Lorrie Reyes / Roundup
For over 60 years, Pierce College has continuously grown both physically, with the constant construction producing new buildings that seem to be popping up all over campus, and internally with student enrollment reaching 22,000-23,000 students in fall 2009, according to Ken Takeda Vice President of Administrative Services.
Don’t worry, Pierce College is not in debt.
But it’s not a pretty picture.
“Basically there are three different sources of money,” said Takeda “one is the state allocations, second would be federal money coming to us as part of the stimulus package and third would be from the college surplus.”
During the 2008-2009 fiscal year, Pierce received $69,619,567 from the Los Angeles Community College District Board of Trustees.
The final adoptive budget for the 2009-2010 fiscal year, which runs from July 1 through June 30, Pierce College received $64,828,425, or a seven percent decrease, in unrestricted general funds, according to Takeda.
Federal funding numbers had were not provided as Pierce has not received any funding at the time this story went to print.
Pierce did have a surplus from the 08-09 fiscal year which totaled about $8.5 million to help offset the decrease in funds received from LACCD.
However, because LACCD requires each college to carry reserves for unexpected expenses Pierce was asked to not use their surplus.
“The district looks to colleges like Pierce and East [Los Angeles College] to preserve their balances, even grow them year to year” said Takeda.
So the true budget that Pierce is trying to focus on is around $56 million.
With a projected $2 million more additional cutting to be able to balancing this year’s budget “What gets cut?” becomes the question.
“When all is said and done, Pierce College will pretty much balance its budget,” said Nabil Abu-Ghazaleh Pierce’s Vice President of Academic Affairs. “We’ve been financially responsible over the years.”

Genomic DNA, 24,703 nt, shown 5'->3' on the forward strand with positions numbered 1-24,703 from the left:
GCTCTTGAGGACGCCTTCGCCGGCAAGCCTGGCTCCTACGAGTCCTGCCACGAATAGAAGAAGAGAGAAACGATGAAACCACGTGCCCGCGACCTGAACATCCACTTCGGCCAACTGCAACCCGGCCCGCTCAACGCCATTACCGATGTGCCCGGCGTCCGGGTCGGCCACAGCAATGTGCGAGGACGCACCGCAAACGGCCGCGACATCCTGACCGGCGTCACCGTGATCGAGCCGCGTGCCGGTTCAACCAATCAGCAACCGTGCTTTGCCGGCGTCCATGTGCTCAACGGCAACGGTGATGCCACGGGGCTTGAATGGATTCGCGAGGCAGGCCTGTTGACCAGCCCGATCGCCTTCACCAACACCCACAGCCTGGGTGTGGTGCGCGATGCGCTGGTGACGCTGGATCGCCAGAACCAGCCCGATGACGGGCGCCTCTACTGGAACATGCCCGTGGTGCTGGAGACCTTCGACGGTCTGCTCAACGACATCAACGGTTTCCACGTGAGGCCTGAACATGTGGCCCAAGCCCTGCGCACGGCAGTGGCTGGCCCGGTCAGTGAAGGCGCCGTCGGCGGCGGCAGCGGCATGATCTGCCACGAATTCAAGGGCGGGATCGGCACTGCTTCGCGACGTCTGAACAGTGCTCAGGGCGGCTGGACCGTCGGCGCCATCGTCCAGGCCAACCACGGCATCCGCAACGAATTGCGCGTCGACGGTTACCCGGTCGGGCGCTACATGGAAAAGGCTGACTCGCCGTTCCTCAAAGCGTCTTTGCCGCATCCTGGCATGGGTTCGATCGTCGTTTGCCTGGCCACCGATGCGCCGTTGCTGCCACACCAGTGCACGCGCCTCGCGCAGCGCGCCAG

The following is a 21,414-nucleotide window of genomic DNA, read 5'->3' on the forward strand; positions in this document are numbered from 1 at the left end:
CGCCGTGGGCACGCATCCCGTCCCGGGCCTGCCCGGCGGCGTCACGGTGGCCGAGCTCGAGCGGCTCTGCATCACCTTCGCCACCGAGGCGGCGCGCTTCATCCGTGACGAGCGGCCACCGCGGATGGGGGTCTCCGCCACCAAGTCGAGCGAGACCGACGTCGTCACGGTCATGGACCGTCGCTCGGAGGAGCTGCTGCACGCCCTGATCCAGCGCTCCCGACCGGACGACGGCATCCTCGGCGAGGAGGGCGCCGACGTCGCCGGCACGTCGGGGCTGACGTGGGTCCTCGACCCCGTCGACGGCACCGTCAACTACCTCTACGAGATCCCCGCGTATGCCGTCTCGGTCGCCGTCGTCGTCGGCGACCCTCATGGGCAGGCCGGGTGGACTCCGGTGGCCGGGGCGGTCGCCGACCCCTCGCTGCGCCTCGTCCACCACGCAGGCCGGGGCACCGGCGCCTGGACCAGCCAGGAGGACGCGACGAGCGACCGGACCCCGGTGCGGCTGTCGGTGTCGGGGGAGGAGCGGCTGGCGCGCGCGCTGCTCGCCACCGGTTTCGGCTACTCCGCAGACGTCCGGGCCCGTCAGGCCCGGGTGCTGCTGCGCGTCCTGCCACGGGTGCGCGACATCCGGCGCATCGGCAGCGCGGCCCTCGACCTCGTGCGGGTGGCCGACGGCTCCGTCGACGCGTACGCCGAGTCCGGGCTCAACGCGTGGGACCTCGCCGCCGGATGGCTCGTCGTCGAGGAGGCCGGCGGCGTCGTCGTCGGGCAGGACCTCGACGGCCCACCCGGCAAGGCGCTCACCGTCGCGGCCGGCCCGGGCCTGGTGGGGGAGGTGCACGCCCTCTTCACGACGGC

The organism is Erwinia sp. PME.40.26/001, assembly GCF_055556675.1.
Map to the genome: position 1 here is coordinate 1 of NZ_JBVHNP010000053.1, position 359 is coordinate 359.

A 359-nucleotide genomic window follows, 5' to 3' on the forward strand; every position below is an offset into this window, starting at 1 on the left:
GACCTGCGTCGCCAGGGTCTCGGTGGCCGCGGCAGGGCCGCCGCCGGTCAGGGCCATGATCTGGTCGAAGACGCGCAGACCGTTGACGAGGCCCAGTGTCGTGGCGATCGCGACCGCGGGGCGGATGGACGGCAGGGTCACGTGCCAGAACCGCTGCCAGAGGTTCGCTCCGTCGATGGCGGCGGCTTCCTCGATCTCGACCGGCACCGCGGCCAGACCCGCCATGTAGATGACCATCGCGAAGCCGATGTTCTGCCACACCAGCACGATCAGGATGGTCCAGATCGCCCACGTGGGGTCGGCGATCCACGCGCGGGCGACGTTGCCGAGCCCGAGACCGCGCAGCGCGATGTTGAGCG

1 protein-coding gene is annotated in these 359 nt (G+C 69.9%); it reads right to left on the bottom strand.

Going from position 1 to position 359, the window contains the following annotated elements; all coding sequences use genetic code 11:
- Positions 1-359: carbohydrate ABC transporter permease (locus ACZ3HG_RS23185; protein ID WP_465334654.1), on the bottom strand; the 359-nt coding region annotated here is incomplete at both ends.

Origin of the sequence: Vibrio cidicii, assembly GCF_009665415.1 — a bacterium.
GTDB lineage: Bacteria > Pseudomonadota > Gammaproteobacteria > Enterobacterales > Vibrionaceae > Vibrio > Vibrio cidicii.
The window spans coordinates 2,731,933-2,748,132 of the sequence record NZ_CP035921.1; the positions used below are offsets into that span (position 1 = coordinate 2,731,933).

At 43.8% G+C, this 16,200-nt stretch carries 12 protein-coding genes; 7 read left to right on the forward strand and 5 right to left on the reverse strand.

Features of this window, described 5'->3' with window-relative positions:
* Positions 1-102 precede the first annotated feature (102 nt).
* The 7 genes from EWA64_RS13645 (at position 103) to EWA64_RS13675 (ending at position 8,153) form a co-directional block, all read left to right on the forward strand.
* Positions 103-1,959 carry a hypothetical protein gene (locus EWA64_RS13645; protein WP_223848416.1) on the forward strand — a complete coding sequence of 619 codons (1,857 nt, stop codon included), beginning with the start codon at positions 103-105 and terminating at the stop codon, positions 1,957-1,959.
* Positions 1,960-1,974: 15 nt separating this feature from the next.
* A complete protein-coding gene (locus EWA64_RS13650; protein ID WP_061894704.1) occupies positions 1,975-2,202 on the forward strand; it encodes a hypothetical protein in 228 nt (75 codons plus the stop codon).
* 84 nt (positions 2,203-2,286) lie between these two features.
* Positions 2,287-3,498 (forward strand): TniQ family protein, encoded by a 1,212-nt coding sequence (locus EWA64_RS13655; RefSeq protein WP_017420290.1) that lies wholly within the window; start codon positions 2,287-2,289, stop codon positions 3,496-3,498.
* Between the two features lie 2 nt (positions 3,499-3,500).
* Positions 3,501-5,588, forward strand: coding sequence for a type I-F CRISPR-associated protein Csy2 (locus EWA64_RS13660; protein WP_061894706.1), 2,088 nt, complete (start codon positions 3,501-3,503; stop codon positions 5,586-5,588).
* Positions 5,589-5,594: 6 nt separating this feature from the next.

Besides actual classes being cut, an additional 50 classes will have to be cut during spring, categorical programs which include mostly student services are taking a tremendous hit per the state chancellor’s office.
The Extended Opportunity Programs and Services (EOP&S) helps low-income students with financial aid and services has seen a 40 percent cut which totals $417,00, according to David Follosco EOP&S Director.
Cal-Works program and a portion of the Child Devolvement Center also took a drastic hits losing 38 and nearly 50 percent in funding for 09-10.
“If you asked anybody, we wouldn’t want to cut anything,” said Follosco. “But the bottom line in the categorical programs we don’t have a say so.”
At least there hasn’t been any layoffs for the staff.
One might bring up the construction. On the outside, things look new and flourishing since there are numerous projects going on.
But looks can be deceiving.
“People think that with all the construction they think that we must be well off,” said Takeda. “They are two entirely pots of money.”
Propositions A, AA and Measure J were passed by voters and largely contributes to the $6 billion that the Los Angeles Community College District gets to spend on The Sustainable Building Program for the nine schools within the district.
The LACCD allocated $648 million to Pierce, the second highest amount behind East, for construction that has included the completion of Steven E. Schofield Aquatic Center, the Student Services Building, the upcoming Center for the Sciences, gymnasium, Child Development Center among many other projects that will modernize and beautify the school.
“We have more money on the construction side then we do on the operating side,” said Takeda.
However, that money is set aside and cannot be used for any other reason besides building and renovating.
Many of the construction projects are slated to be finished in the 2010-2011 fiscal year.
But that might be the only bright side for next year.
“Our budget depends entirely on the state’s budget,” said Interim President Joy McCaslin.
“I don’t anticipate the upcoming budget to be better than what we have right now,” said Abu-Ghazaleh. “If we’re lucky it won’t be much worse. At this point, that’s all we can hope for.”
“Everyone is planning for 2010-11 to be a worse fiscal year,” said Takeda. “We’re not going to start to fully recover until the 2012-2013 fiscal year.”
The good news for Pierce, LACCD and the state is that recessions end. Hopefully, Pierce won’t run out of funds before 2012.